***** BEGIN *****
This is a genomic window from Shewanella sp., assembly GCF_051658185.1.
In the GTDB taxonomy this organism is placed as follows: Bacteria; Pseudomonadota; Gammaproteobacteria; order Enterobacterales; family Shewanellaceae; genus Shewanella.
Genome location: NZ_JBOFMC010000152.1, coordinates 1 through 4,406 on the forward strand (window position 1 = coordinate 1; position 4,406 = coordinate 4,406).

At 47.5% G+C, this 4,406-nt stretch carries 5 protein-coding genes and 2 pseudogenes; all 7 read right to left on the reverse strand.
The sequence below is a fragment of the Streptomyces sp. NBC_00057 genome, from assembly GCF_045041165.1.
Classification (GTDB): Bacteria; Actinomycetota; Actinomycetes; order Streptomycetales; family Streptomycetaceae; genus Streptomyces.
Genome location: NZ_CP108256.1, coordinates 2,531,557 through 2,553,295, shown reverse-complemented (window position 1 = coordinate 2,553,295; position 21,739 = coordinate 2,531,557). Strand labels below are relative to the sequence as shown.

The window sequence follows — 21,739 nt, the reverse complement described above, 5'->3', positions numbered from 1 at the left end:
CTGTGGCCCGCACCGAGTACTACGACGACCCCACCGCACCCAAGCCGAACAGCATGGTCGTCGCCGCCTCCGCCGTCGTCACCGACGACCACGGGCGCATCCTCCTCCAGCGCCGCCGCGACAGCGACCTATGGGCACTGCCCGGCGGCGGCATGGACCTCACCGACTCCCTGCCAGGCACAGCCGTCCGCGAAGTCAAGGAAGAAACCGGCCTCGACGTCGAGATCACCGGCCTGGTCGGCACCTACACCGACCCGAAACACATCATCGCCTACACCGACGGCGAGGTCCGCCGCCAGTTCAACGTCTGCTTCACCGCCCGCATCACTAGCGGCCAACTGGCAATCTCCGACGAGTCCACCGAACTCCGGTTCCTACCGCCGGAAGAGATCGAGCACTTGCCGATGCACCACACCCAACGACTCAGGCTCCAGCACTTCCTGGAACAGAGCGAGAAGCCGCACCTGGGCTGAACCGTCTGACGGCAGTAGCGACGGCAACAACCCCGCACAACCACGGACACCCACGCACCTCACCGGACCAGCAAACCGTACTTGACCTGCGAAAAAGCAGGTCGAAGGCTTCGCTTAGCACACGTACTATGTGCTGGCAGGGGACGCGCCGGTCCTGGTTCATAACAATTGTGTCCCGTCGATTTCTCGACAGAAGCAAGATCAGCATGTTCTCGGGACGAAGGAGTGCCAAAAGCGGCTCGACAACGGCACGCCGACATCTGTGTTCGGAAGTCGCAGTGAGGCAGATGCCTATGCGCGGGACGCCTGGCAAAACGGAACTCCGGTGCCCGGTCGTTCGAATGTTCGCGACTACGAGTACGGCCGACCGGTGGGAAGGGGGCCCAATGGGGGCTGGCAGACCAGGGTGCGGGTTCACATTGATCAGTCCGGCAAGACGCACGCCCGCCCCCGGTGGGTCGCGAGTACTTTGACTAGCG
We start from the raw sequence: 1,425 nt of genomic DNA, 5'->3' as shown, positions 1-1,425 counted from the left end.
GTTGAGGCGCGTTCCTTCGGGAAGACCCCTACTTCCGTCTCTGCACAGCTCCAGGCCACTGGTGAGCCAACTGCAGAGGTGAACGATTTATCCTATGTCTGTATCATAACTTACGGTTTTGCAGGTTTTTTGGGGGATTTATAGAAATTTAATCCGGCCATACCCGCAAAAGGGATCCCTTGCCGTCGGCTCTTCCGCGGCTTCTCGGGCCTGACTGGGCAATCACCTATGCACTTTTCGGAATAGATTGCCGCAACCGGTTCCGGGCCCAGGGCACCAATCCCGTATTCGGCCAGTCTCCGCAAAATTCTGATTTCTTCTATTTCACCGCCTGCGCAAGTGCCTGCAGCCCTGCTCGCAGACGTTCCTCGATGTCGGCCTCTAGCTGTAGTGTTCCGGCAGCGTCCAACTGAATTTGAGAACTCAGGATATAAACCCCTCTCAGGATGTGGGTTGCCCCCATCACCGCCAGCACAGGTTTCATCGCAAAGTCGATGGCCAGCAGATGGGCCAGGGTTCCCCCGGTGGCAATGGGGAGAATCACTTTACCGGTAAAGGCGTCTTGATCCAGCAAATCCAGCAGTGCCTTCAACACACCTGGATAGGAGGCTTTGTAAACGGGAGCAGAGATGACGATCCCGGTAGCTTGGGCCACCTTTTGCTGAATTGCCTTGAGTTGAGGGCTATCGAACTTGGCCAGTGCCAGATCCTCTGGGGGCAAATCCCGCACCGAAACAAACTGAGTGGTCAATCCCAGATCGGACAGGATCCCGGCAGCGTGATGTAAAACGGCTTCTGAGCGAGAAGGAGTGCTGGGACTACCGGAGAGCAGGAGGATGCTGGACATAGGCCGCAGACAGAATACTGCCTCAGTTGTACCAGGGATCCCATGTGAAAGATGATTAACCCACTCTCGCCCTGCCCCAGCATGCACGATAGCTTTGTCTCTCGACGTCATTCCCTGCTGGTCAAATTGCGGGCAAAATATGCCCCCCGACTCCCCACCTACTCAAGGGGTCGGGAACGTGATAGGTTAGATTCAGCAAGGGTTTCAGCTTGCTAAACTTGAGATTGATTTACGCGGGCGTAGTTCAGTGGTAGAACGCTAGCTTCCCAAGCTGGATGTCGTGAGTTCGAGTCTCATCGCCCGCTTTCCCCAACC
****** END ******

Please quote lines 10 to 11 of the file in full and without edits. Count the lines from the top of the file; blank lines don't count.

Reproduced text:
We start from the raw sequence: 1,425 nt of genomic DNA, 5'->3' as shown, positions 1-1,425 counted from the left end.
GTTGAGGCGCGTTCCTTCGGGAAGACCCCTACTTCCGTCTCTGCACAGCTCCAGGCCACTGGTGAGCCAACTGCAGAGGTGAACGATTTATCCTATGTCTGTATCATAACTTACGGTTTTGCAGGTTTTTTGGGGGATTTATAGAAATTTAATCCGGCCATACCCGCAAAAGGGATCCCTTGCCGTCGGCTCTTCCGCGGCTTCTCGGGCCTGACTGGGCAATCACCTATGCACTTTTCGGAATAGATTGCCGCAACCGGTTCCGGGCCCAGGGCACCAATCCCGTATTCGGCCAGTCTCCGCAAAATTCTGATTTCTTCTATTTCACCGCCTGCGCAAGTGCCTGCAGCCCTGCTCGCAGACGTTCCTCGATGTCGGCCTCTAGCTGTAGTGTTCCGGCAGCGTCCAACTGAATTTGAGAACTCAGGATATAAACCCCTCTCAGGATGTGGGTTGCCCCCATCACCGCCAGCACAGGTTTCATCGCAAAGTCGATGGCCAGCAGATGGGCCAGGGTTCCCCCGGTGGCAATGGGGAGAATCACTTTACCGGTAAAGGCGTCTTGATCCAGCAAATCCAGCAGTGCCTTCAACACACCTGGATAGGAGGCTTTGTAAACGGGAGCAGAGATGACGATCCCGGTAGCTTGGGCCACCTTTTGCTGAATTGCCTTGAGTTGAGGGCTATCGAACTTGGCCAGTGCCAGATCCTCTGGGGGCAAATCCCGCACCGAAACAAACTGAGTGGTCAATCCCAGATCGGACAGGATCCCGGCAGCGTGATGTAAAACGGCTTCTGAGCGAGAAGGAGTGCTGGGACTACCGGAGAGCAGGAGGATGCTGGACATAGGCCGCAGACAGAATACTGCCTCAGTTGTACCAGGGATCCCATGTGAAAGATGATTAACCCACTCTCGCCCTGCCCCAGCATGCACGATAGCTTTGTCTCTCGACGTCATTCCCTGCTGGTCAAATTGCGGGCAAAATATGCCCCCCGACTCCCCACCTACTCAAGGGGTCGGGAACGTGATAGGTTAGATTCAGCAAGGGTTTCAGCTTGCTAAACTTGAGATTGATTTACGCGGGCGTAGTTCAGTGGTAGAACGCTAGCTTCCCAAGCTGGATGTCGTGAGTTCGAGTCTCATCGCCCGCTTTCCCCAACC